Comic Tales: Death Note January 25, 2008Posted by Ian W in : Film Reviews, Action, Fantasy, Comic Book , trackback
The Death Note of the title is a book with the power to kill, all you need to do is write your targets name inside and hey presto! they’re history. Of course there are some conditions; you need to know what they look like for one – if for example you wanted John Smith to die, how’s the book going to know which John Smith is your intended target? On the plus side you can even pick the time and method of departure for your victim.
When this book comes into the possession of Light Yagami, a law student who’s lost his faith in the legal system, he uses it to dispatch criminals the system, for one reason or another, has been unable to convict. He’s like The Punisher with a pen, no need to get your hands dirty when all you have to do is scribble in a book.
The authorities are understandably not too happy with this one man judge, jury and executioner (dubbed Kira by the press) but how far will Light go to protect his secret identity? The “god of death” Ryuuk, the original source of the book, is Light’s sole confidant. Only someone who has touched the book can see Ryuuk, who looks like a Goth version of The Joker with wings.
I’ve not read the manga on which the film is based, so I had little idea what to expect but was pleasantly surprised, although the film certainly has its faults. First among them is that it’s visually pretty dull. You’d expect a film based on a manga to be something of a feast for the eyes but the look of the film is flat and uninspired. Also on the down side is Ryuuk, a completely computer generated character who looks like he’s stumbled in from the animated version of the comic. Apart from eating a few apples (he’s got a taste for them) he doesn’t really interact with the environment at all.
Without flashy effects the film has to rely on the story and luckily it’s more than up to the task. Intricately plotted, with the Death Note allowing for some clever twists, it engages the brain if not the eye. Central to the film is the competition (both characters treat it like a game) between Light and the mysterious “L” who works with the police, helping them close the ever tightening net on the vigilante.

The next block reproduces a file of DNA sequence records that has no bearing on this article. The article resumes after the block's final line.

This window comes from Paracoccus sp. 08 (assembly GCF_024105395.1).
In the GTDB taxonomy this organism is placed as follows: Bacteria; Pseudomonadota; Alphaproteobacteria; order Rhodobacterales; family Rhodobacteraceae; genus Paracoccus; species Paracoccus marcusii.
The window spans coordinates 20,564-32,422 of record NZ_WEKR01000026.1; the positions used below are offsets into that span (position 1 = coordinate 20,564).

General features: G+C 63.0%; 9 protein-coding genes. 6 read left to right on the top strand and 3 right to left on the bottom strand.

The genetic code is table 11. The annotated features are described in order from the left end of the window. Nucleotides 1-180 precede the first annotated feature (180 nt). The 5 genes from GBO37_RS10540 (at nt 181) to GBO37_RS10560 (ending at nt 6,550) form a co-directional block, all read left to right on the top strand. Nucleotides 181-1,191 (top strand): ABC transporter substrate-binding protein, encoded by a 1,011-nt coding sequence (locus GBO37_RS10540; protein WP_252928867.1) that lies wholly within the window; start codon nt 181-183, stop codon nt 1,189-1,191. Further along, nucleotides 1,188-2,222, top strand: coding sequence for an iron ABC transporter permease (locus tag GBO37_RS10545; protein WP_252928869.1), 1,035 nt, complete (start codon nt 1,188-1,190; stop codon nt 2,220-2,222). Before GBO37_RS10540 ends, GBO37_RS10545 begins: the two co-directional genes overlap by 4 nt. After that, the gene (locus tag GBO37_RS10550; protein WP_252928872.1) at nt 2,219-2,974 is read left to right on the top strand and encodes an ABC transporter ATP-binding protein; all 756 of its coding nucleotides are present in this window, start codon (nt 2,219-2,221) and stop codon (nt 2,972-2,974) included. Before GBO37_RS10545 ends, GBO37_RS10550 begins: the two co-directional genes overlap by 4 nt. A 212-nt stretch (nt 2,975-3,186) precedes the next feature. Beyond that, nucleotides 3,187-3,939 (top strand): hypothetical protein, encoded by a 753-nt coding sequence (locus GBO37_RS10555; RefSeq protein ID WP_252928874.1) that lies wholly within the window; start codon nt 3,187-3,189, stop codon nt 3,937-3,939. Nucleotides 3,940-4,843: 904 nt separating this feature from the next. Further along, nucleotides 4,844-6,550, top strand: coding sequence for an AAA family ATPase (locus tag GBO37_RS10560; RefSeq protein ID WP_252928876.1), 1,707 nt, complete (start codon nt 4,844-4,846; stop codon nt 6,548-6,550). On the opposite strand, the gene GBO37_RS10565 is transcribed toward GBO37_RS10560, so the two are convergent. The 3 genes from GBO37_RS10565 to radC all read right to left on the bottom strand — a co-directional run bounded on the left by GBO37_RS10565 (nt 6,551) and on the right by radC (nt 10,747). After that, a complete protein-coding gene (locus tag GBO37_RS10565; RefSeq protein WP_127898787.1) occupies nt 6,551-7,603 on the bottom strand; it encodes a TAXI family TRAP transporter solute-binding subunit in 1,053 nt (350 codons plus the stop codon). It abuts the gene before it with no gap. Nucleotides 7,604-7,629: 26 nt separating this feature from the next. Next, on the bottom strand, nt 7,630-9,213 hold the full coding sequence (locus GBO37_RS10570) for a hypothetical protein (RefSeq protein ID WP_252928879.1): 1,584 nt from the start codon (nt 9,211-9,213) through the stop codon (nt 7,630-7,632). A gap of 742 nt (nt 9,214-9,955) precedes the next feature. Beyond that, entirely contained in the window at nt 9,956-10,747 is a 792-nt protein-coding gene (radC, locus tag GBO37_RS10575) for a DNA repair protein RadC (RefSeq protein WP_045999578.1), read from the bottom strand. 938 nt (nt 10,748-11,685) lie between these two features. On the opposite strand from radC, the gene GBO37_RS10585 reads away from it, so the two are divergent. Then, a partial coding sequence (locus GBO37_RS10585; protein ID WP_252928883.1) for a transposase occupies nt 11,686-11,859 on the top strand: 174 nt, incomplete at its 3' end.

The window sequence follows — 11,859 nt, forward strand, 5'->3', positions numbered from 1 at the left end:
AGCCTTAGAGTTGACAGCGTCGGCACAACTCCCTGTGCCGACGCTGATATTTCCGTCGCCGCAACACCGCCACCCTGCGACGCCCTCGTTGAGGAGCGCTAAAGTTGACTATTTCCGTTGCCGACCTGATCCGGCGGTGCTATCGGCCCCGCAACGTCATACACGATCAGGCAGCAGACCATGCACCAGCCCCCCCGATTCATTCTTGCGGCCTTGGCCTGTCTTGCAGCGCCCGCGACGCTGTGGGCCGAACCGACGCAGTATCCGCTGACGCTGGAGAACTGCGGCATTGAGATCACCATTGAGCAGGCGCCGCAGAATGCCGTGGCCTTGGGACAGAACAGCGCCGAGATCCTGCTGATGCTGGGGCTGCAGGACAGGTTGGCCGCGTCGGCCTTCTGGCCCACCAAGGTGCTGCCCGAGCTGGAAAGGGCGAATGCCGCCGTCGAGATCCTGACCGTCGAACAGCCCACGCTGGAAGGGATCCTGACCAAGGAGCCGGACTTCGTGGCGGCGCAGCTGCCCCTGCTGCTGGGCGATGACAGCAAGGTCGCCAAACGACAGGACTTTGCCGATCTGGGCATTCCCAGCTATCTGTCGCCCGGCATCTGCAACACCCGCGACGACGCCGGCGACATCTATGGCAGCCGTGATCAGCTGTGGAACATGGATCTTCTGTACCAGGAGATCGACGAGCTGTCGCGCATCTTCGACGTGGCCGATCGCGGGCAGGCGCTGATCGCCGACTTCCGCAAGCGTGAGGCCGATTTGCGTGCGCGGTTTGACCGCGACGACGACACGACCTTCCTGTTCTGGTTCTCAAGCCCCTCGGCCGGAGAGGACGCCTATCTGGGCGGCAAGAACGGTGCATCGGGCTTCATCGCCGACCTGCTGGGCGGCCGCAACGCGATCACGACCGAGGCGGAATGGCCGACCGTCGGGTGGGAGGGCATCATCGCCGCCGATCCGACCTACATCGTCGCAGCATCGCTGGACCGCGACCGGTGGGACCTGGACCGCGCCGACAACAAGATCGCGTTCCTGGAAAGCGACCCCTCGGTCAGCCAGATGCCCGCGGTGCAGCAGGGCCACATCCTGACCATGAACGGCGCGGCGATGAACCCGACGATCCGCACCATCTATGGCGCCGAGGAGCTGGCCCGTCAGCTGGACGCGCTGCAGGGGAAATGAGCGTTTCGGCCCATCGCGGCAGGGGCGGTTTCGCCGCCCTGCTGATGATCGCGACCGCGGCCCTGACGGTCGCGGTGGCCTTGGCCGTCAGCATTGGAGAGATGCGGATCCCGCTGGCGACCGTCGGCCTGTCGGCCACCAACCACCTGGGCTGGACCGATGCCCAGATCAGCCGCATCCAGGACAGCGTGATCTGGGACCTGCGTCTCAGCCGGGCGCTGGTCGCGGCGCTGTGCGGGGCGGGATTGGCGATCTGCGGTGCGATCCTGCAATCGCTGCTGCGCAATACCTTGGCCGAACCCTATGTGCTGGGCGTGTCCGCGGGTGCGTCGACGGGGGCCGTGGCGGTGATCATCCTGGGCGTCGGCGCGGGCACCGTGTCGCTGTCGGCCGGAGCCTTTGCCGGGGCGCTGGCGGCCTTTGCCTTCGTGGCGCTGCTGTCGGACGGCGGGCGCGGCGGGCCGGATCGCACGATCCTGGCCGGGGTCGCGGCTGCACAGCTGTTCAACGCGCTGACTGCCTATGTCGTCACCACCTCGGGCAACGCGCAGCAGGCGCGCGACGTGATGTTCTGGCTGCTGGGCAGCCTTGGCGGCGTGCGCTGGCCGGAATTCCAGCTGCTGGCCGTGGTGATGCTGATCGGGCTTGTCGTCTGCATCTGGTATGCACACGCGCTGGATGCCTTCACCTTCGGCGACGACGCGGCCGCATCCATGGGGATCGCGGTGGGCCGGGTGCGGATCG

Tatsuya Fujiwara, who starred in Battle Royale, plays Light. He gives a terrific performance, you see him go from idealist to… well that would spoil the fun, but it’s an interesting character arc to be sure. How much wrong would you do to keep doing what you believe is right? And is there, in the grand scheme of things any real difference between the two? These are the questions Light wrestles with.
The thing I loved the most about the film is the cat and mouse game played by the two leads. It brought to mind Sherlock Holmes and Moriarty and “L” is very much a Holmes type - brilliant, arrogant and undiplomatic. He’s a teenage Sherlock with a sweet tooth, with the police relegated to pawns in a deadly game of chess between two super brains. As the enigmatic “L” Ken’ichi Matsuyama brings new meaning to the work quirky, perching birdlike on a sofa while eating the sort of foods that would give a dietician a heart attack, he steals every scene he’s in.
It’s surprisingly long at almost two hours but I never found the time dragged and the ending left me eager to watch the sequel (also included in the rather nice Korean 3 disc set) and I’ll be revisiting the world of Death Note again in the near future.